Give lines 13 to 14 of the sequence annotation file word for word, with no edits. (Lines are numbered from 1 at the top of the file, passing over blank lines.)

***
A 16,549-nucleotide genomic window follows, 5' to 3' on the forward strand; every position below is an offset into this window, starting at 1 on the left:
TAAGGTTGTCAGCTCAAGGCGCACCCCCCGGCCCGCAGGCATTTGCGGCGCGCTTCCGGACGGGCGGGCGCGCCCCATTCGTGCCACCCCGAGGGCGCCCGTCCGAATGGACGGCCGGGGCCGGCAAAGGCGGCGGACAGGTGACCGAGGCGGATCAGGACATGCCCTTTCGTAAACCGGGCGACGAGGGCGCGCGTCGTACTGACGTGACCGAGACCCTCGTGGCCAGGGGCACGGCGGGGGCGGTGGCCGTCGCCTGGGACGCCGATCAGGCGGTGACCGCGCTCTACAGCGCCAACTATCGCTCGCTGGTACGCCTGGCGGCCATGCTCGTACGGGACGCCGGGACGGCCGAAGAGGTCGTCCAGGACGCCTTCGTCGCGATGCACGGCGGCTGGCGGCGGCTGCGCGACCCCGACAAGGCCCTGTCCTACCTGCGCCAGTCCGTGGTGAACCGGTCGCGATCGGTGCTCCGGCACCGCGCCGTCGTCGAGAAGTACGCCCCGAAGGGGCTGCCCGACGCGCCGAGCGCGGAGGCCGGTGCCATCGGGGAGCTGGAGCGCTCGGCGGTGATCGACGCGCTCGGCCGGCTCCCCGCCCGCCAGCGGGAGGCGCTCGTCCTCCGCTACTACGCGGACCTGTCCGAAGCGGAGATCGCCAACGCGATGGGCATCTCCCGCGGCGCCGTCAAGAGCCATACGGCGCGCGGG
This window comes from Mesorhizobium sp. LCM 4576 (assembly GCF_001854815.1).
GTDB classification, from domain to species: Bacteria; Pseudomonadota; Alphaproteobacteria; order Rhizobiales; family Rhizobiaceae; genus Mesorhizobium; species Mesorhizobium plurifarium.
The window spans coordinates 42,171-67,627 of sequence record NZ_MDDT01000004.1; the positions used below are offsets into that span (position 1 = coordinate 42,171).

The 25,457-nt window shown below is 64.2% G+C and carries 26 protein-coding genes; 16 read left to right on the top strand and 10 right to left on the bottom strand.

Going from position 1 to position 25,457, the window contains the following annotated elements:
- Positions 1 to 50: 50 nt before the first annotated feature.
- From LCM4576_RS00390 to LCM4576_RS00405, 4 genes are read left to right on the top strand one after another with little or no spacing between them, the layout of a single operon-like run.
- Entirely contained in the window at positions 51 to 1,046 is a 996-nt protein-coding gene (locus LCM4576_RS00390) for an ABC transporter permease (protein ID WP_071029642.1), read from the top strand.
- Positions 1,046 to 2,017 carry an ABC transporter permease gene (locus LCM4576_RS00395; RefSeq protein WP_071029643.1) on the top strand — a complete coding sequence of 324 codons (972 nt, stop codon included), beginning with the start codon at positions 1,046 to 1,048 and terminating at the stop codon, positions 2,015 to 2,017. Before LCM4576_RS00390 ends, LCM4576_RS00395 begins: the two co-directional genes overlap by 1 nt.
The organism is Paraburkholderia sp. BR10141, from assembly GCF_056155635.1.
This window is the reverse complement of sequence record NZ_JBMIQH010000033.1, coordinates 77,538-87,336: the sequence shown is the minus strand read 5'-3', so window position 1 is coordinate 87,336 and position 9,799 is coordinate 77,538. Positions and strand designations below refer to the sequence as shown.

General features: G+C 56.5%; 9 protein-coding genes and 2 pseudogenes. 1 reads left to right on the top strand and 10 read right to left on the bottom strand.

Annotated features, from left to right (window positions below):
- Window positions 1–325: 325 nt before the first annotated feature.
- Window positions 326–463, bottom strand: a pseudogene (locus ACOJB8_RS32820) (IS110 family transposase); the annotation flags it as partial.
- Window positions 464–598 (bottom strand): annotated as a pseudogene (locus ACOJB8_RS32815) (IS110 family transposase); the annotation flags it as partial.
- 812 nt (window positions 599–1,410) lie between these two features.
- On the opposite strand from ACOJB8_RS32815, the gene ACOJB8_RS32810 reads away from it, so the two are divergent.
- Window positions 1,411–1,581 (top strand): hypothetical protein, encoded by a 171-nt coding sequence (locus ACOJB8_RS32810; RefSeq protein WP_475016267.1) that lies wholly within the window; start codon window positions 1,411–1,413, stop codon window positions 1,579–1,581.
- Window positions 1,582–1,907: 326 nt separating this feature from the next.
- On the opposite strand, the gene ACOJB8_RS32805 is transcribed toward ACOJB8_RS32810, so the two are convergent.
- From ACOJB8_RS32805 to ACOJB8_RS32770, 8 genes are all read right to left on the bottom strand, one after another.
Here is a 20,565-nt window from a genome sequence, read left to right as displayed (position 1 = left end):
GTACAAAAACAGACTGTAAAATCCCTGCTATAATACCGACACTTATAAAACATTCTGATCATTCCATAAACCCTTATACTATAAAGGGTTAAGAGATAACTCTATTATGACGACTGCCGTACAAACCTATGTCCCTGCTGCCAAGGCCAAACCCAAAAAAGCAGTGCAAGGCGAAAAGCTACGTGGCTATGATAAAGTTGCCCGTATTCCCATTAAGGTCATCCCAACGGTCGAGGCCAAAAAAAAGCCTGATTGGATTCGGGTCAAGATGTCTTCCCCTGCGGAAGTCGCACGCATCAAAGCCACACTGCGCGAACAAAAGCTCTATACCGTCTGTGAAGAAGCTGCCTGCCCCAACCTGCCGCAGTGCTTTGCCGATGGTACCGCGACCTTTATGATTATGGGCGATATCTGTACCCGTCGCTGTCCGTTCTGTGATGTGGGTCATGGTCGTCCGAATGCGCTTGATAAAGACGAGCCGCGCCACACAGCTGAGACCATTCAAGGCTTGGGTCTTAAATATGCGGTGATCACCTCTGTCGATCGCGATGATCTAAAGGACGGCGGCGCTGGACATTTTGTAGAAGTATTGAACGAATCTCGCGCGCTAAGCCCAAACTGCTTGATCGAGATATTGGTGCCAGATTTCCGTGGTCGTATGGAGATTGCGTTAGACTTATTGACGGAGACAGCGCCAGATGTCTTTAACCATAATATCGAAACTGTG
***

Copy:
This window is the reverse complement of sequence record NZ_JBMIQH010000033.1, coordinates 77,538-87,336: the sequence shown is the minus strand read 5'-3', so window position 1 is coordinate 87,336 and position 9,799 is coordinate 77,538. Positions and strand designations below refer to the sequence as shown.

General features: G+C 56.5%; 9 protein-coding genes and 2 pseudogenes. 1 reads left to right on the top strand and 10 read right to left on the bottom strand.